Food service law fires up this fall
STATE – A new food service code that will affect all food handlers from grocery stores to restaurants will be implemented in November.
The code update has been in the works for several years and is the first of its kind in nearly 30 years.
“We’re really pleased we have a product that adds a number of increased safety elements for Michigan consumers and allows us to work closely with local health departments,” said Katherine Fedder, director of the food and dairy division of the Michigan Department of Agriculture (MDA). “This law brings us up to date, and even projects into the future by anticipating technological changes in the industry, and not being so prescriptive about equipment.”
The law adopts the 1999 FDA model food code as the one standard for restaurants and grocery stores throughout the state. The code outlines all state laws governing food service and is easier to understand, said Fedder.
Highlights of the new code include requiring food to be stored at colder temperatures, expanding time and temperature controls for cooking some meats, mandatory sanitation training for employees of any restaurant with recurring problems, food inspection systems based on areas of highest risk and the creation of an education fund for training people in the industry.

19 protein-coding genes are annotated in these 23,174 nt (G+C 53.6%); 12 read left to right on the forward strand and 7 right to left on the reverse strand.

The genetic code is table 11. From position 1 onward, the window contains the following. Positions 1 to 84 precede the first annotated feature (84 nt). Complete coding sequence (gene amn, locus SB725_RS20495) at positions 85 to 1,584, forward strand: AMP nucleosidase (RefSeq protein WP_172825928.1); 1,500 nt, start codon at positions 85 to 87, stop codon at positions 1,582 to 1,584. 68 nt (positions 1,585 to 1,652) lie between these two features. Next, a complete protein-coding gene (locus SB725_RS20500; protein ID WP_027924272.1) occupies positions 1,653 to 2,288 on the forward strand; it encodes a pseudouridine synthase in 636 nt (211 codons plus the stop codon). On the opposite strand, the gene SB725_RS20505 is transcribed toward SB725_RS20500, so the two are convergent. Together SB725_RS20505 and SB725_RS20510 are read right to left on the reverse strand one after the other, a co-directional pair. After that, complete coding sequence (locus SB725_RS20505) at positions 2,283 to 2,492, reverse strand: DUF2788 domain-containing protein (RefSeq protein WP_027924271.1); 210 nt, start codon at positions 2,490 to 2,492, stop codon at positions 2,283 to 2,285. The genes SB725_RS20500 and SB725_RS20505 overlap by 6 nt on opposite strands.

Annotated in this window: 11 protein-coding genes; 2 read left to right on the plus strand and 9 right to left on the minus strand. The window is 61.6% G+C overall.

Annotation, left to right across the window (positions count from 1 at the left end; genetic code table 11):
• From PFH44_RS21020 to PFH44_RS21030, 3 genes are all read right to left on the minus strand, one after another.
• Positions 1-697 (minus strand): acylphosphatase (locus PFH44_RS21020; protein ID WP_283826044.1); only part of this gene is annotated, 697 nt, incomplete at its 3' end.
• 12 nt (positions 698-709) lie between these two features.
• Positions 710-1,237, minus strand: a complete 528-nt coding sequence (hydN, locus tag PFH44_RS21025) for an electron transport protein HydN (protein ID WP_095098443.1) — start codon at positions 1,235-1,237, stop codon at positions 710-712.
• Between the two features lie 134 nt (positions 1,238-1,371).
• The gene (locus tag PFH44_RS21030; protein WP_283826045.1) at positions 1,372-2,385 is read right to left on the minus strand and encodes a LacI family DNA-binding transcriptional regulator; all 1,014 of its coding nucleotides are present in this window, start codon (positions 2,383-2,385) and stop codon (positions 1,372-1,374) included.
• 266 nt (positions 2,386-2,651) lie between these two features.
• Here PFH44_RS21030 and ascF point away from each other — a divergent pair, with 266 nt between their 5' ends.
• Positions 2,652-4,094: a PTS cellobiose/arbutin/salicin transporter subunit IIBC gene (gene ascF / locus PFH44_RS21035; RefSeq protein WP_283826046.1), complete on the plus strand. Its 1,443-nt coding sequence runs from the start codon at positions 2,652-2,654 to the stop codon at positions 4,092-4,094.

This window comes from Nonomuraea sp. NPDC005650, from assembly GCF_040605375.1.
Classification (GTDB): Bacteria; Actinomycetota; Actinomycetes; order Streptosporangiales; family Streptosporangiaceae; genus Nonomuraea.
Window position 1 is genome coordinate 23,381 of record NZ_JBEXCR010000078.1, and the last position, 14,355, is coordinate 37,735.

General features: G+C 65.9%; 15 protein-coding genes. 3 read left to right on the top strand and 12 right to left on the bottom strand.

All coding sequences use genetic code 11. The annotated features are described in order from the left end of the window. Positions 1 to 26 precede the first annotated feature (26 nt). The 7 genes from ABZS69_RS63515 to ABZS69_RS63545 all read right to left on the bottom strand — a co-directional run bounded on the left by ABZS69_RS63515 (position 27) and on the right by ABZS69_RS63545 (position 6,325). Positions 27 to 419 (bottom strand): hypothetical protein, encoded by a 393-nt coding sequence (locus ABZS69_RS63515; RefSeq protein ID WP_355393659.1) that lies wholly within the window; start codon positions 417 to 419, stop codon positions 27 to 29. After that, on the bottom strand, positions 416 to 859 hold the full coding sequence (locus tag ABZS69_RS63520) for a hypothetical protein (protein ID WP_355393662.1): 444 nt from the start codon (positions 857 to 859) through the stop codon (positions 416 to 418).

One change Pete Solomonson, GM of Mountain Jack’s in Traverse City, will be anxious to see is the concept of critical violations. In the previous code, all violations were seen with equal weight, he said. A structural problem with a building, for example, would have the same weight as a more serious problem with food preparation.
Bill Zaagman, director of government affairs for the Michigan Restaurant Association, said the law will be a welcome change in the industry. “Restaurants will be provided with safer, cleaner requirements that will be easier to understand–bringing 12 acts all under one umbrella.”
Zaagman admits there will be some cost to the industry because of changed requirements. But, he added, they will take place over time. Refrigeration equipment, for example, will have to be updated because the code lowers the holding temperature from 45°F to 41°F. But a five-year adjustment period will give owners some breathing room.
An education fund earmarked specifically for training people within the industry will also improve safety, he said. If a manager repeatedly has bad inspections and can’t demonstrate knowledge of proper food safety, the department can take steps to require food safety training.
The law goes into effect in less than five months and both the MRA and MDA said they are still in the process of notifying businesses of the changes. BIZNEWS